Good, bad, confusing - Hinduism, under the lens Part 01

Published: Sunday, Jan 29,2012, 23:54 IST
Hinduism, confused hindu, dedanta, sikhism, jainism, sikhs, views from hindus, IBTL

To define what is now known as Hinduism in a couple of sentences would be an impossible task. The term was first coined by the British to divide those who followed Indian religions at the time. In other words, anyone following the path of Vedanta, Sikhism, Jainism, Buddhism etc. would have been ‘classified’ as a follower of Hinduism.

Similarly, the word “Hindu” has also been a subject of speculation and debate to whether it is our own word or a word given by Arab invaders. Some people claim it is a mispronunciation of the river ‘Sindhu’. However, according to the ‘Brihaspati Agama’, the word ‘Hindu’ is formed with the suffix ‘Hi’ from the Himalayas and ‘Indu’ from the Indu Sarovar (Indian Ocean). Therefore, the word ‘Hindu’, according to the ‘Brihaspati Agama’ and even the mispronunciation, Sindhu, has attempted to coin a geographical, non-religious and arguably a cultural denotation.

Thus, I feel that the word Hindu should not be defined as a religious but instead a geographic and cultural description connected to a value system, our cultural, spiritual and philosophical heritage. If your motherland is what is today known as India, then you are Hindu or a Bharati. If you follow the beliefs and customs of Aghori, Vaishnavism or Buddhism then that is your spiritual path, but not necessarily your national identity. You might be a devout Buddhist in Paraguay, but your nationality will still remain Paraguayan. Nonetheless, whether you want to describe this specific heritage and profound philosophy as Hinduism or Sanatan Dharma should not be the focal point but I prefer to use the latter.

In order to get a basic understanding of Sanatan Dharma, one must spend several hours reading. After spending these hours researching about this age old philosophy, one will quickly understand that there are several paths one can follow in life. However, probably the two single concepts that occur in nearly all of these paths are ‘dharma’ and ‘karma’. Now, most people who are ignorant of Sanatan Dharma often translate the word ‘dharma’ to religion. This is obviously wrong and anyone who has read the ‘Bhagvad Gita’ will testify to this as dharma has a much deeper and profound meaning than religion. The reason for this is that the religion of an individual may change from Muslim to Jain, Christian to Buddhist etc. but dharma cannot be changed. It is the nature of every individual to provide service either to himself, his family, his community, his nation or to humanity in general. The purpose of dharma is to strip away illusionary (‘Maya’) tags such as Muslim, French etc. and realize that we are living entities and offer service and protection to humanity and not be confined to our own religion, race or even nationality. Therefore, a fair translation, among many potential, of dharma would be law. Hence, Sanatan Dharma translates to the eternal law.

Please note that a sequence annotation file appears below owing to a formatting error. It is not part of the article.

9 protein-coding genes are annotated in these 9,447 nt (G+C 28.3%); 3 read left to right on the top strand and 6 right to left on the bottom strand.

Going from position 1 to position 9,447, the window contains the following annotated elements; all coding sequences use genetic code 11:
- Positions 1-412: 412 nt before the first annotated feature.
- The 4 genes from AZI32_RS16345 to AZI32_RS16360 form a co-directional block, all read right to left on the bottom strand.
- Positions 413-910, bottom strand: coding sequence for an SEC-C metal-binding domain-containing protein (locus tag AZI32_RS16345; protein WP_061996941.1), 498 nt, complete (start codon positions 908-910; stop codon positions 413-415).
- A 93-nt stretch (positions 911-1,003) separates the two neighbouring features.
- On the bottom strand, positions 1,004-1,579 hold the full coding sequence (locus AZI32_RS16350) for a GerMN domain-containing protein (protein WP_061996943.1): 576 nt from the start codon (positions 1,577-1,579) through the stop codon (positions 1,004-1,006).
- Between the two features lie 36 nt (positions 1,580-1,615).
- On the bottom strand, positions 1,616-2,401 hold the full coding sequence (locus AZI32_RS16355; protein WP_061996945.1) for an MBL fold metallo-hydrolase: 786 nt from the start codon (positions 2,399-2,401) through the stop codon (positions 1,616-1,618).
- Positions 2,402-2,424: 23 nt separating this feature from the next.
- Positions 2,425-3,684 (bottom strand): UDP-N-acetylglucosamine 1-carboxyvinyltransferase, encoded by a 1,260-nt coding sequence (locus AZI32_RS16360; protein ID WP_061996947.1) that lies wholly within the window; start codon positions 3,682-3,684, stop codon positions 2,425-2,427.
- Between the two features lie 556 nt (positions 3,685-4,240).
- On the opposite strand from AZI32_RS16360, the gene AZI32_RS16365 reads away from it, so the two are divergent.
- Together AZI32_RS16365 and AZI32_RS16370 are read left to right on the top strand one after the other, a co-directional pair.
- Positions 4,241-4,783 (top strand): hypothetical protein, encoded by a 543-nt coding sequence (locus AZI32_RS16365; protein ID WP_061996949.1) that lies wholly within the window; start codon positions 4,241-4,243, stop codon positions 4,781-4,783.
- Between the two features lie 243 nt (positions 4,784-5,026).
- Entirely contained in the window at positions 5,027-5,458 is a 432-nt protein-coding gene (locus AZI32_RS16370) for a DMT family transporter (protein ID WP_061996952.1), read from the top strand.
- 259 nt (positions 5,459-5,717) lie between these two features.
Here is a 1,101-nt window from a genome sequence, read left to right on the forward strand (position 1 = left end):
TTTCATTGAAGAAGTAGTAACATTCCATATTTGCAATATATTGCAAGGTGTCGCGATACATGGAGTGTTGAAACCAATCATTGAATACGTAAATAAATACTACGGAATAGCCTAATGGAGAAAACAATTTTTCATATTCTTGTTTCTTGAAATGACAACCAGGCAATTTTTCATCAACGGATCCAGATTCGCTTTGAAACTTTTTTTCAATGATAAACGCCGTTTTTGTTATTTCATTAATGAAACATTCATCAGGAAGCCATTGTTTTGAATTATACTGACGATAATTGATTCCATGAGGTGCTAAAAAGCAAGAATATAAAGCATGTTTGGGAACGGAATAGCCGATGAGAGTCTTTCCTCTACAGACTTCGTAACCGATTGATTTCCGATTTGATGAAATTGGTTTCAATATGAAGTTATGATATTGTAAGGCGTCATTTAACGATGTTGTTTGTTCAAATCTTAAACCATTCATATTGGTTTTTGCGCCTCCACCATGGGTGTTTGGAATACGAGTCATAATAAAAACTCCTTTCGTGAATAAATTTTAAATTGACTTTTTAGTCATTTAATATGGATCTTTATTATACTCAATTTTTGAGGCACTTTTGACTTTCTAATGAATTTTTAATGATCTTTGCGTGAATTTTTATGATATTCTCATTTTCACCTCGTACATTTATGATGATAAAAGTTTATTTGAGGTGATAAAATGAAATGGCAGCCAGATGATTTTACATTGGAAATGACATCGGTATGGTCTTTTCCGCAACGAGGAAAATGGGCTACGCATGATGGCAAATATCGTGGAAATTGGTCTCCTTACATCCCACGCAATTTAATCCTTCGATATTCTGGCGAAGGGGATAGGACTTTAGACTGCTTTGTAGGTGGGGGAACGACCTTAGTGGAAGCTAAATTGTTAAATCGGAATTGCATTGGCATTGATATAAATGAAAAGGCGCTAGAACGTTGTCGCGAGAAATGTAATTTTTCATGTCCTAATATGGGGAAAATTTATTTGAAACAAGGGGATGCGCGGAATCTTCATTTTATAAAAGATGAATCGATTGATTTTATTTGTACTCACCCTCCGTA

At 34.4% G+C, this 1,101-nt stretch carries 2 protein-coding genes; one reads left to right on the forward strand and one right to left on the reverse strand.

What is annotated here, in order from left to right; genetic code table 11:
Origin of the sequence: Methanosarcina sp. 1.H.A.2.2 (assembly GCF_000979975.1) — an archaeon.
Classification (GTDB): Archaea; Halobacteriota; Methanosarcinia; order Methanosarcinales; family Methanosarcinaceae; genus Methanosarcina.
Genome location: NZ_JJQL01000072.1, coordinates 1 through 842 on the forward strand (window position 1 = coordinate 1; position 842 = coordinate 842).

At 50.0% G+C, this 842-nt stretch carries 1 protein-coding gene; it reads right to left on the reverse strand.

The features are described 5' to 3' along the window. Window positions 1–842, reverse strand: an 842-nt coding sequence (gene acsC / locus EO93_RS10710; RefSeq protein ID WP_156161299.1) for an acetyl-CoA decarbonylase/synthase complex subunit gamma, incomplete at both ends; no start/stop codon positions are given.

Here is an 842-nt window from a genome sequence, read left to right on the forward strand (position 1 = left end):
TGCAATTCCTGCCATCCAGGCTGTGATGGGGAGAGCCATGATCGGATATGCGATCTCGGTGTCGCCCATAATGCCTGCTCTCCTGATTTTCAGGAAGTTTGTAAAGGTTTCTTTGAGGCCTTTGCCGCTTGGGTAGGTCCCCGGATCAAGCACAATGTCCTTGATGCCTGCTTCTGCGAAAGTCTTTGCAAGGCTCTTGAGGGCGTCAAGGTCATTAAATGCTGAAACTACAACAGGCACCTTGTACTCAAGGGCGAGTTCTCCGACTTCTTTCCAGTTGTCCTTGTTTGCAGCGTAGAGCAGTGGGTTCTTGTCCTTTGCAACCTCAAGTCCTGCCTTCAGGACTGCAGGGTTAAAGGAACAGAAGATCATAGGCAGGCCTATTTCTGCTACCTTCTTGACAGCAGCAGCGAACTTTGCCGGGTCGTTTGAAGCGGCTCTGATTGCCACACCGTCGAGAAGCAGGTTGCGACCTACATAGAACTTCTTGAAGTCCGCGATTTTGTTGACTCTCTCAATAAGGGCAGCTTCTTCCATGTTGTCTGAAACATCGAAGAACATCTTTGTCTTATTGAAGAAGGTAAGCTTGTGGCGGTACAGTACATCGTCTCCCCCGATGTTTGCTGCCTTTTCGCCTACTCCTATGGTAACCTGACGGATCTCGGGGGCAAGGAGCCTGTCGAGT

The concept of karma is more familiar to most people. Karma translates to ‘action’ and the basic principle behind this concept is that our actions, either in our past or present lives, will define our future. However, we cannot control when to reap the rewards of our actions. Obviously, this is a very vague description but the concept of karma is a cornerstone in Sanatan Dharma and Indian ethos. To get a deeper understanding it is advised that the Bhagvad Gita is read as an introduction. The concept of ‘ahimsa’ (non-violence) is also said to have developed from the concept or law of karma.

As I mentioned earlier, there are numerous paths that exist within Sanatan Dharma. The Vedanta path, which is probably seen as conventional “Hinduism” of today, is only one of many paths. Vaishnavism, Aghori, Brahma Kumari, Saivism, Jainism, Shaktism, Buddhism, Sikhism etc. are all paths that blossom from the roots of Sanatan Dharma. Some of these paths are in total contradiction to each other but still due to the value-system prevalent in Sanatan Dharma, they co-exist in relative harmony and peace as they have done for several millenniums in the history of our motherland, Bharat.